Welcome back. If you missed part one of this series on the 6 Rs of event growth, check out last week’s blog. We talked about how important it is for your event to be irresistible and indispensable—in a word, Relevant.
This week, we’re going to laser-in on the next big R: Reputation. The title of this blog is from Joan Jett’s 1981 debut solo album Bad Reputation. Unless you’re a 1980’s punk rock star, my guess is that you do care about your reputation.
Ralph Waldo Emerson said, “Who you are speaks so loudly I can’t hear what you’re saying.” Said another way, you can’t talk yourself out of a situation you behave yourself into. The same logic applies to your event. No marketing campaign, no big name speaker and no registration discount will overcome a fatigued or diminished reputation. I hear it all the time when we do lapsed or non-attendee research. “I used to attend but it’s just the same event it was 10 years ago.” “I go every three years because nothing much changes from year to year.” “There are so many new events that are smaller, fresher and more interesting, so I’ve just stopped going to the ___________ (Association) Convention & Expo.”
One major challenge for association events is that commercial events, corporate events and even local chapter events have improved and are changing the expectations your audience has for your event.
The fact is that your event has a reputation, a brand, an image and a personality; it is known for something. If your reputation is anything less than indispensable and irresistible, how can you expect it to grow? All any of us have in this life is our reputation—it’s hard to earn and easy to lose. PR firms work on reputation management. I suggest we work on “event character development;” that is, making our events awesome. Reputations are earned the hard way, with courage, risk-taking and innovation, and by adding real value.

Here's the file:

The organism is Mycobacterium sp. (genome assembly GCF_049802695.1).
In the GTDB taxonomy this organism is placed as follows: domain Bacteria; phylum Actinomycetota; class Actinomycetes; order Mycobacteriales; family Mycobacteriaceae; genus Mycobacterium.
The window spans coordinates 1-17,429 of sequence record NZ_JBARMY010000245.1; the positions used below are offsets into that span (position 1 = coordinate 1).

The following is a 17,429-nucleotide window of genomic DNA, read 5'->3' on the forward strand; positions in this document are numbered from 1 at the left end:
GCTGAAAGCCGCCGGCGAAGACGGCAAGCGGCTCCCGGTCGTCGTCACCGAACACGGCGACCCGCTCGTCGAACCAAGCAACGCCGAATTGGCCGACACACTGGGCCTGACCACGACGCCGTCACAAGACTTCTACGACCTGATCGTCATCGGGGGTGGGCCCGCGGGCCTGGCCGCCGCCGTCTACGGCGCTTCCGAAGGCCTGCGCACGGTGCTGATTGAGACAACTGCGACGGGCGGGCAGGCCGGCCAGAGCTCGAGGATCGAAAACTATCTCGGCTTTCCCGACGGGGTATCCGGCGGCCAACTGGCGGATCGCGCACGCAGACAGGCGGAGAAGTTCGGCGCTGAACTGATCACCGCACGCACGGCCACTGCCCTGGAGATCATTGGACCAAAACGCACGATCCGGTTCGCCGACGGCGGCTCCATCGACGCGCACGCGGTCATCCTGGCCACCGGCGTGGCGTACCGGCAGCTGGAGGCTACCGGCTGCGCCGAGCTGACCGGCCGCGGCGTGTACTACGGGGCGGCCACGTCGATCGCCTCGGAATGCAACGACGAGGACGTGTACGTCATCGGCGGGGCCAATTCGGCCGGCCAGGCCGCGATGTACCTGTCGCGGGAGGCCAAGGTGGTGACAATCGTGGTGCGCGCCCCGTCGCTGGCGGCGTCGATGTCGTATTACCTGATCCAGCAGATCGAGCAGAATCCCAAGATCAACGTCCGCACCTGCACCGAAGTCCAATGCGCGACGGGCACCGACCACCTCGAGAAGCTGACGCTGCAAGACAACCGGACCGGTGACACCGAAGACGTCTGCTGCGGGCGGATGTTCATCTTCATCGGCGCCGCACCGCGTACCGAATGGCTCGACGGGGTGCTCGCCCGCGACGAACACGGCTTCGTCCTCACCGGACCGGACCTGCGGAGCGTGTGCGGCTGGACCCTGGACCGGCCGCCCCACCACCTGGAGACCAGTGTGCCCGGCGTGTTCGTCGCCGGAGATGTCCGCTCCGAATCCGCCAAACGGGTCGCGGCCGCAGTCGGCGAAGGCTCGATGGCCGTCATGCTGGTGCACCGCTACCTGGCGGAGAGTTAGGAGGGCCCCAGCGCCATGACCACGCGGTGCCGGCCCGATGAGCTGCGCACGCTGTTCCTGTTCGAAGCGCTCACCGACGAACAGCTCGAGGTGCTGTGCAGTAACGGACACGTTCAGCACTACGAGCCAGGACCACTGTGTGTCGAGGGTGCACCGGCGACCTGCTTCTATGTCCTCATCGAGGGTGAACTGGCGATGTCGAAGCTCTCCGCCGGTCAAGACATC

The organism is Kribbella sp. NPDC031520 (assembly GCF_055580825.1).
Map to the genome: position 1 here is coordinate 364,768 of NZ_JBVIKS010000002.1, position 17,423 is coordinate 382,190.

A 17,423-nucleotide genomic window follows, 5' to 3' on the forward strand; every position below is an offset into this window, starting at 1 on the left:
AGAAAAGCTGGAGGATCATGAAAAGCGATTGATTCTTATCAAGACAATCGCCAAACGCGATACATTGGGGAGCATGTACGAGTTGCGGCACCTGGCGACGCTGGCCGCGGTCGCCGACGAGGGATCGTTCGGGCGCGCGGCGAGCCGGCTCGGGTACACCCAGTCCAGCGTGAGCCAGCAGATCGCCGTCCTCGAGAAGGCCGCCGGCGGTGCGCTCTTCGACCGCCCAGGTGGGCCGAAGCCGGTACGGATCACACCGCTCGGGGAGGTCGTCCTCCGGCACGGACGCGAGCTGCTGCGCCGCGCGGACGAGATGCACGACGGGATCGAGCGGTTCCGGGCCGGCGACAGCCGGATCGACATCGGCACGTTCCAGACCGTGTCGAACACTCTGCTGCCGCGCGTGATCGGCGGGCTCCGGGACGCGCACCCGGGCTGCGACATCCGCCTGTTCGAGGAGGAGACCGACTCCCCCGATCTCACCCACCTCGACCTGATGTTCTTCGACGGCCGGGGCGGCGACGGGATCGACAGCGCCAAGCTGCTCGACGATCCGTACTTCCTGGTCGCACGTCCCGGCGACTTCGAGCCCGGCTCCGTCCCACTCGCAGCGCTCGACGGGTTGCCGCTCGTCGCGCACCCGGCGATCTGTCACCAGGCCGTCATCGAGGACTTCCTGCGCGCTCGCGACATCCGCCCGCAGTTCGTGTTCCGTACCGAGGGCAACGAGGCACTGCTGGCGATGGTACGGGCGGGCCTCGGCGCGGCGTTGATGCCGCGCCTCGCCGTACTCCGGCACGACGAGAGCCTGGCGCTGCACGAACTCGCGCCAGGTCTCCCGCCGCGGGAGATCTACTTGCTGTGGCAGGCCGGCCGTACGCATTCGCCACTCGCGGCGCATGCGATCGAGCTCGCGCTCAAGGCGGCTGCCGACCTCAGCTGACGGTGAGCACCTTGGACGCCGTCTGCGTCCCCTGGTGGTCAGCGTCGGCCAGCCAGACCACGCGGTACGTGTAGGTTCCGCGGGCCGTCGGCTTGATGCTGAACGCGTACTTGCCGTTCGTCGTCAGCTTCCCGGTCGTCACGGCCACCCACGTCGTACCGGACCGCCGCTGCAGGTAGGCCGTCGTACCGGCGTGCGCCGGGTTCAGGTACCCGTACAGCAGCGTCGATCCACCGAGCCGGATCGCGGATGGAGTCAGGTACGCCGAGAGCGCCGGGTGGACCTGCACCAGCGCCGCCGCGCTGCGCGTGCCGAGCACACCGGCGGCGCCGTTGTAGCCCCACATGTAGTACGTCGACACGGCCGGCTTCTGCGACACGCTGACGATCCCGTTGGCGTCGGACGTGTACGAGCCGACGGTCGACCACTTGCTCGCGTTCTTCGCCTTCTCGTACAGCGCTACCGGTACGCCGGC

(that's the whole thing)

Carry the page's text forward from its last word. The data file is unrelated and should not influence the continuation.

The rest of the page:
Have you ever surveyed your industry and learned the reputation of your event? I don’t mean satisfaction; what I’m talking about is this: If your event were a car, what brand would it be? Or what if it was a retailer, a fragrance or a color? Is your event a 1984 Oldsmobile, or is it a Tesla? Are you Hulu, or are you Blockbuster? Is your event a bright, vibrant green, or is it a faded grey? A fax machine or a 3D printer?
There are lots of people you can survey to learn your event’s reputation: exhibitors, sponsors, board members and staff, as well as loyal, lapsed and lost attendees. Then there are the millennials, the media and the many other sub-segments of your community you want to attract. Who are the most influential? What groups are most important to the future success of your event and your brand?
In an era of Yelp, Facebook and Twitter; an unlimited array of websites with names such as “ihateyourorganization.blogspot.com;” citizen journalists and billions of cameras in our pockets, your event’s reputation and brand are on display for all to see and hear about in real time.
Benjamin Franklin said that glass, china and reputation are easily cracked and never well mended. So true. And remember that, just as with each of us, our character is what shapes our reputation. And so you must invest in your event, the value it delivers and the purpose it serves. A great reputation will follow.
Tune in for the next two Rs: Reach and Retention.